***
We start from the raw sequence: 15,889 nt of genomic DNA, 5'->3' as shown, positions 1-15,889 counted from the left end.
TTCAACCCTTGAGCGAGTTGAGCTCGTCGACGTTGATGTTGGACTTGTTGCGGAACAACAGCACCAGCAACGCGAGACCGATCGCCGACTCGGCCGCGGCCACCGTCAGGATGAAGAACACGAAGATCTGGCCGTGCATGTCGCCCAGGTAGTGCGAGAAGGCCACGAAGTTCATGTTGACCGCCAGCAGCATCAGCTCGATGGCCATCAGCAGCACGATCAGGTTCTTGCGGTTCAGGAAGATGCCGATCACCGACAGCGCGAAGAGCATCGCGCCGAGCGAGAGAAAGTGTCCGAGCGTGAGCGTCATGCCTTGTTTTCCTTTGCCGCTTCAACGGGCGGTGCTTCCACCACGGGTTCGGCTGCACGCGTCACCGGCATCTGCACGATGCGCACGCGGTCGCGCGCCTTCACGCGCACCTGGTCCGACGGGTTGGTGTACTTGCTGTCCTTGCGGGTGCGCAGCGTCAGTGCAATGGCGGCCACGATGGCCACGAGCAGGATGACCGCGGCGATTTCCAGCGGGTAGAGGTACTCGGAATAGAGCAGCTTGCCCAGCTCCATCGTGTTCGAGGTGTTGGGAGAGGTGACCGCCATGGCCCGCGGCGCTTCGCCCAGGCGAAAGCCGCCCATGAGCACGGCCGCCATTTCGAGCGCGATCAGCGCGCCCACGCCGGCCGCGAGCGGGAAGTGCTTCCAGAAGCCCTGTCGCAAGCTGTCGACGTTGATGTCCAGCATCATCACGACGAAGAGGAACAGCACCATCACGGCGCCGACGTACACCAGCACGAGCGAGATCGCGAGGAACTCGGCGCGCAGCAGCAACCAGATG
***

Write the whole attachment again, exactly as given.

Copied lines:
We start from the raw sequence: 15,889 nt of genomic DNA, 5'->3' as shown, positions 1-15,889 counted from the left end.
TTCAACCCTTGAGCGAGTTGAGCTCGTCGACGTTGATGTTGGACTTGTTGCGGAACAACAGCACCAGCAACGCGAGACCGATCGCCGACTCGGCCGCGGCCACCGTCAGGATGAAGAACACGAAGATCTGGCCGTGCATGTCGCCCAGGTAGTGCGAGAAGGCCACGAAGTTCATGTTGACCGCCAGCAGCATCAGCTCGATGGCCATCAGCAGCACGATCAGGTTCTTGCGGTTCAGGAAGATGCCGATCACCGACAGCGCGAAGAGCATCGCGCCGAGCGAGAGAAAGTGTCCGAGCGTGAGCGTCATGCCTTGTTTTCCTTTGCCGCTTCAACGGGCGGTGCTTCCACCACGGGTTCGGCTGCACGCGTCACCGGCATCTGCACGATGCGCACGCGGTCGCGCGCCTTCACGCGCACCTGGTCCGACGGGTTGGTGTACTTGCTGTCCTTGCGGGTGCGCAGCGTCAGTGCAATGGCGGCCACGATGGCCACGAGCAGGATGACCGCGGCGATTTCCAGCGGGTAGAGGTACTCGGAATAGAGCAGCTTGCCCAGCTCCATCGTGTTCGAGGTGTTGGGAGAGGTGACCGCCATGGCCCGCGGCGCTTCGCCCAGGCGAAAGCCGCCCATGAGCACGGCCGCCATTTCGAGCGCGATCAGCGCGCCCACGCCGGCCGCGAGCGGGAAGTGCTTCCAGAAGCCCTGTCGCAAGCTGTCGACGTTGATGTCCAGCATCATCACGACGAAGAGGAACAGCACCATCACGGCGCCGACGTACACCAGCACGAGCGAGATCGCGAGGAACTCGGCGCGCAGCAGCAACCAGATG